This is the power of ADHD coaching. First, it encourages you to assess your most pressing needs. Then, it requires you to develop strategies to address them, fine-tuning the game plan with the coach until you get results. When working with a coach, the plan often works because you came up with it.
2. Make Your Brain Work for You
Just as in any coaching partnership, you have to be willing and able to meet the challenges of creating a better life for yourself. ADHD coaching focuses on the unique biological differences in the ADHD brain that have caused you to lose control over your life.
An ADHD coach understands the neurobiological symptoms at the root of your negative behavior patterns, and, through this recognition, helps you learn to navigate the daily challenges caused by your symptoms.
The coaching experience is a journey of self-discovery in which you learn about your ADHD brain and become more effective at home, at work, and at play. You’ve probably struggled to develop new habits, and have given up after several failed attempts. My clients tell me how guilty and ashamed they feel, how incompetent and helpless they believe they are. “I’m sick and tired of always turning over a new leaf,” cried Sarah, a speech pathologist. “It’s like I’m stuck in the spin cycle and can’t get out. I feel stupid.”
Sarah’s feelings of inadequacy were understandable, but ADHD is not a character flaw. It is a neurobiological disorder. Ridding herself of those negative feelings was certainly possible, I assured her, but it was up to her to learn as much as she could about ADHD and take the responsibility to adjust her life accordingly.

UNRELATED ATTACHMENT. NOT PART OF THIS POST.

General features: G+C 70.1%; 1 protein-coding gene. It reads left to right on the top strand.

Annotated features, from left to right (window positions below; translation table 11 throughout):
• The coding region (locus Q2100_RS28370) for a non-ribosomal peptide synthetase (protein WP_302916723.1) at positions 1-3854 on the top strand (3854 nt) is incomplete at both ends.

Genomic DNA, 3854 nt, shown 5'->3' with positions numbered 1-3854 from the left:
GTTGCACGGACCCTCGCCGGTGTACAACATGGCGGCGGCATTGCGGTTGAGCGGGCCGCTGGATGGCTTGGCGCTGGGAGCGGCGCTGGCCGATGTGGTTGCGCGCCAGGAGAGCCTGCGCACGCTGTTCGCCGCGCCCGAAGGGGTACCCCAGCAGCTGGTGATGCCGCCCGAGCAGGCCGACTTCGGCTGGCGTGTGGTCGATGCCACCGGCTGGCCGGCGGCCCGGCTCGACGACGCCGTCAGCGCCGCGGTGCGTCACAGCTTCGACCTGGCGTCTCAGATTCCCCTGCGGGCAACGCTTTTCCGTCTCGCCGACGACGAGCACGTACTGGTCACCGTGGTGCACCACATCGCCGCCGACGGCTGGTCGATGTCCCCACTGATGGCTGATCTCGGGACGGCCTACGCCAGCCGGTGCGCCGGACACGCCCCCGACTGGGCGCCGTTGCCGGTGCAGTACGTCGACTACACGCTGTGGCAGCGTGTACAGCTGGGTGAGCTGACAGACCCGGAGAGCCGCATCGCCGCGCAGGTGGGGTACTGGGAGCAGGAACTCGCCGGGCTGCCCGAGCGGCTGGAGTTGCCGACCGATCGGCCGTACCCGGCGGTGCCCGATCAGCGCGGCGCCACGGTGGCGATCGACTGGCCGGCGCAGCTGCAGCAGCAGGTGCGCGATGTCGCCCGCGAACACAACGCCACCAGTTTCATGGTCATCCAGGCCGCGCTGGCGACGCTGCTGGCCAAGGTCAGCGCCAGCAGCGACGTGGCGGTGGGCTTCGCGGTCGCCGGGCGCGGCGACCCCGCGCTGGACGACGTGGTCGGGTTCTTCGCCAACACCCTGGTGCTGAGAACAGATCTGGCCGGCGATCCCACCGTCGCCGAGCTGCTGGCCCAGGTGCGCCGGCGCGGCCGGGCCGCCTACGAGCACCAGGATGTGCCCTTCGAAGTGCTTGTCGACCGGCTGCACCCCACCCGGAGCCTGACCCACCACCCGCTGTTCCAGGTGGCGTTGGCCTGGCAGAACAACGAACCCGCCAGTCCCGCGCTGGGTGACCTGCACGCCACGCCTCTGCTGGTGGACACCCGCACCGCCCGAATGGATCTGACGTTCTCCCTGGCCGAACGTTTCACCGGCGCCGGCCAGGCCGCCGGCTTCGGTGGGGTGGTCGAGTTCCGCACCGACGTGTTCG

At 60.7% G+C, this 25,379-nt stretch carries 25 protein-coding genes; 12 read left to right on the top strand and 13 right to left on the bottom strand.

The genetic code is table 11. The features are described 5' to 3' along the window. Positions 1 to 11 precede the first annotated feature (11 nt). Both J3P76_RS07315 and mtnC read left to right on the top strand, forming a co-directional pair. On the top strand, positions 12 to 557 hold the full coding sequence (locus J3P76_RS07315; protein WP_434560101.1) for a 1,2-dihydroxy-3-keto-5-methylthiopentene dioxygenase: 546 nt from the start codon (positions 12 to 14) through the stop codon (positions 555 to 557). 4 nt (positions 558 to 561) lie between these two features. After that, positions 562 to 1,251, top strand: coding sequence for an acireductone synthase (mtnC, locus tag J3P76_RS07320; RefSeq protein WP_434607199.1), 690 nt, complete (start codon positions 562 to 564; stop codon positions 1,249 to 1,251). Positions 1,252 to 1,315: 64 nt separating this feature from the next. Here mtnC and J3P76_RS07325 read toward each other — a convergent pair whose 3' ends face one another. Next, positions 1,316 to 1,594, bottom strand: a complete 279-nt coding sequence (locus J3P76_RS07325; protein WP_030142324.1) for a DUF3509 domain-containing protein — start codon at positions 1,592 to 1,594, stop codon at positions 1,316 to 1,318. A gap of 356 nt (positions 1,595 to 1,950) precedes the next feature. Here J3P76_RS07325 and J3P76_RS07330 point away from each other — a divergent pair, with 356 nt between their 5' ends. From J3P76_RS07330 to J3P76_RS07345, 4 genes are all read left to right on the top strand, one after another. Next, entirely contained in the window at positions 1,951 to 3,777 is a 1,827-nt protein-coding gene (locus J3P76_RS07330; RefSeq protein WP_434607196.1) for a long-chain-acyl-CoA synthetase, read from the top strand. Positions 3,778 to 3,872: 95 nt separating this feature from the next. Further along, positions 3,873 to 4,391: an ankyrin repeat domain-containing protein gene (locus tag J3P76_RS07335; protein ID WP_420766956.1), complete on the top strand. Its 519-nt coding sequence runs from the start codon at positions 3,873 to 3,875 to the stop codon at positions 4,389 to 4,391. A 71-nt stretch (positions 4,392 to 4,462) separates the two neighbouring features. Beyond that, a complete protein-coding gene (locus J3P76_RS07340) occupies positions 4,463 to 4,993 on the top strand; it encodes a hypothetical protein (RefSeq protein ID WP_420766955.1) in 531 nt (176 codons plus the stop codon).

Sarah learned, for example, that her ADHD brain sidetracked her. In time, she also learned that she didn’t deliberately forget the consequences of prior actions that caused her pain. The differences in her brain caused her to forget.
The same is true for you. ADHD won’t go away, so you must understand it and deal with the ways it affects you. Coaching helps bridge the gap between your desire to initiate an action and your actually performing it.
There’s no reason to let new commitments or challenges slip away with your resolve. You have to create new strategies to cope with the things that have overwhelmed you. You need new habits that use the strengths of your ADHD brain to succeed.
Fortunately, neuroscientists have found that the brain is flexible, that we can learn continually. Rehearsing actions forges new neural pathways in the brain, to develop competencies in areas that have been deficient. This flexibility of the brain, its ability to adapt, lets us learn new habits.
Understanding the adaptability of the brain can help you make positive, lasting changes, turning an “I can’t” into an “I can!” attitude. A coach serves as a cheerleader, helping you maintain hope as you do the difficult work of making changes in your life.
3. Become Responsible Without Guilt
A few years ago, my client, Connie, told me that our coaching relationship reminded her of what she’d been striving to create for her children. Whenever she thought about her childhood, she remembered her parents’ disappointment when she didn’t follow through on her tasks. She could still hear the sting of disapproval when they asked, “What’s wrong with you? Why didn’t you finish your homework? How could you have lost your assignment pad?”